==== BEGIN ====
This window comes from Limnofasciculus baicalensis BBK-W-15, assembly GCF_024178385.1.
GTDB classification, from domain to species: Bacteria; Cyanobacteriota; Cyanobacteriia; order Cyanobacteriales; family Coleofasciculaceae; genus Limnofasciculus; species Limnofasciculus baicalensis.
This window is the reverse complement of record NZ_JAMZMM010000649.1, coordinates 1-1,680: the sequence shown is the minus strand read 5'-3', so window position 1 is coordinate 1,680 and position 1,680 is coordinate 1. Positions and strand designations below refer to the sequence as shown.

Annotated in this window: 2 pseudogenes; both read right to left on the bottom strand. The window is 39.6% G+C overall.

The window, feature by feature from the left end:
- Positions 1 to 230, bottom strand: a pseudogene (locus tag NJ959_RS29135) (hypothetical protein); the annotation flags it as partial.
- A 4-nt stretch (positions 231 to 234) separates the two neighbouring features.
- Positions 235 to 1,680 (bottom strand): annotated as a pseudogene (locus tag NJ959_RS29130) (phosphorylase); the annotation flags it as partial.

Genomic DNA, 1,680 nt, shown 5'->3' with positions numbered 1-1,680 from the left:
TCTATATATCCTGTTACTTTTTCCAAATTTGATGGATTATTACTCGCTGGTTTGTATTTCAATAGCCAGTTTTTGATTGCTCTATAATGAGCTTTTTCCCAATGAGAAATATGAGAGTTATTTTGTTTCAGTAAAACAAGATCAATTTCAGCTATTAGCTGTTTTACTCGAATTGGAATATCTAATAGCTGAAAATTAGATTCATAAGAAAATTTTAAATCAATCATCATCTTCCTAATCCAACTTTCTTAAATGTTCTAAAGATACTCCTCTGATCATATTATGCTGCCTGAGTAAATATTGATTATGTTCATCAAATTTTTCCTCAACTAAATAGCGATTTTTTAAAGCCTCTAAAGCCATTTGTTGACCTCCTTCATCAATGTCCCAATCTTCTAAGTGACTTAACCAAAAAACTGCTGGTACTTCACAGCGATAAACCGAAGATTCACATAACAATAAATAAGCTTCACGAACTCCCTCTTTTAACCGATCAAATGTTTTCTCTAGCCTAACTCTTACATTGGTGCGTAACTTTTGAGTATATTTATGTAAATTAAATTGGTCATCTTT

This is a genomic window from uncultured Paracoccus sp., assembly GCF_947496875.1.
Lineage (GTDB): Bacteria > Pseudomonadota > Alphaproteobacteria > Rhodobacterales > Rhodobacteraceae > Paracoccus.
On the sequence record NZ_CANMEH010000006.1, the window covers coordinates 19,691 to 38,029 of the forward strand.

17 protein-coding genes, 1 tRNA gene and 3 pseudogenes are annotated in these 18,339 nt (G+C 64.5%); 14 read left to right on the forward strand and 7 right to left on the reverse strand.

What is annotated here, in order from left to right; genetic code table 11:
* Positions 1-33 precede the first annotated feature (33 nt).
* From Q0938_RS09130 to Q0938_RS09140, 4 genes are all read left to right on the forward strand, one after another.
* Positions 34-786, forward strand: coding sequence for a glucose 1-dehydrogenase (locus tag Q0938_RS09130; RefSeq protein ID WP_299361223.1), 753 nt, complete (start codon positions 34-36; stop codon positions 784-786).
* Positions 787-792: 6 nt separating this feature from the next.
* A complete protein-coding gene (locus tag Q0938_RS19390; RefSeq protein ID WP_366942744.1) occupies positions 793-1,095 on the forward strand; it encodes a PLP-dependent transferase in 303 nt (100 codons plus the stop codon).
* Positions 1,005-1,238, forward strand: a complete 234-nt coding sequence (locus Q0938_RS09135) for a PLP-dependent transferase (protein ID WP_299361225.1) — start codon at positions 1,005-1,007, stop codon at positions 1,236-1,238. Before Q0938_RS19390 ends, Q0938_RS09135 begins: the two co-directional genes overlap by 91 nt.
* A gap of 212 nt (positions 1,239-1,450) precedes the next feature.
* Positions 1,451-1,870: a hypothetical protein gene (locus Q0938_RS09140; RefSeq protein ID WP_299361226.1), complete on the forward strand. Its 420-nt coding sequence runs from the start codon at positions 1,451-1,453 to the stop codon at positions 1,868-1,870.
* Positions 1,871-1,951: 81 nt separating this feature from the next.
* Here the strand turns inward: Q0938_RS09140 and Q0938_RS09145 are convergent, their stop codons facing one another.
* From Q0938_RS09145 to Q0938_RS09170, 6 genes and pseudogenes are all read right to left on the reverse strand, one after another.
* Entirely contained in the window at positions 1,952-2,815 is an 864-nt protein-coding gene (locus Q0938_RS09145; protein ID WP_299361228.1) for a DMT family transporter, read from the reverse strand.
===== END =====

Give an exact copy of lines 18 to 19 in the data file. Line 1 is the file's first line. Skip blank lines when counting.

* Positions 34-786, forward strand: coding sequence for a glucose 1-dehydrogenase (locus tag Q0938_RS09130; RefSeq protein ID WP_299361223.1), 753 nt, complete (start codon positions 34-36; stop codon positions 784-786).
* Positions 787-792: 6 nt separating this feature from the next.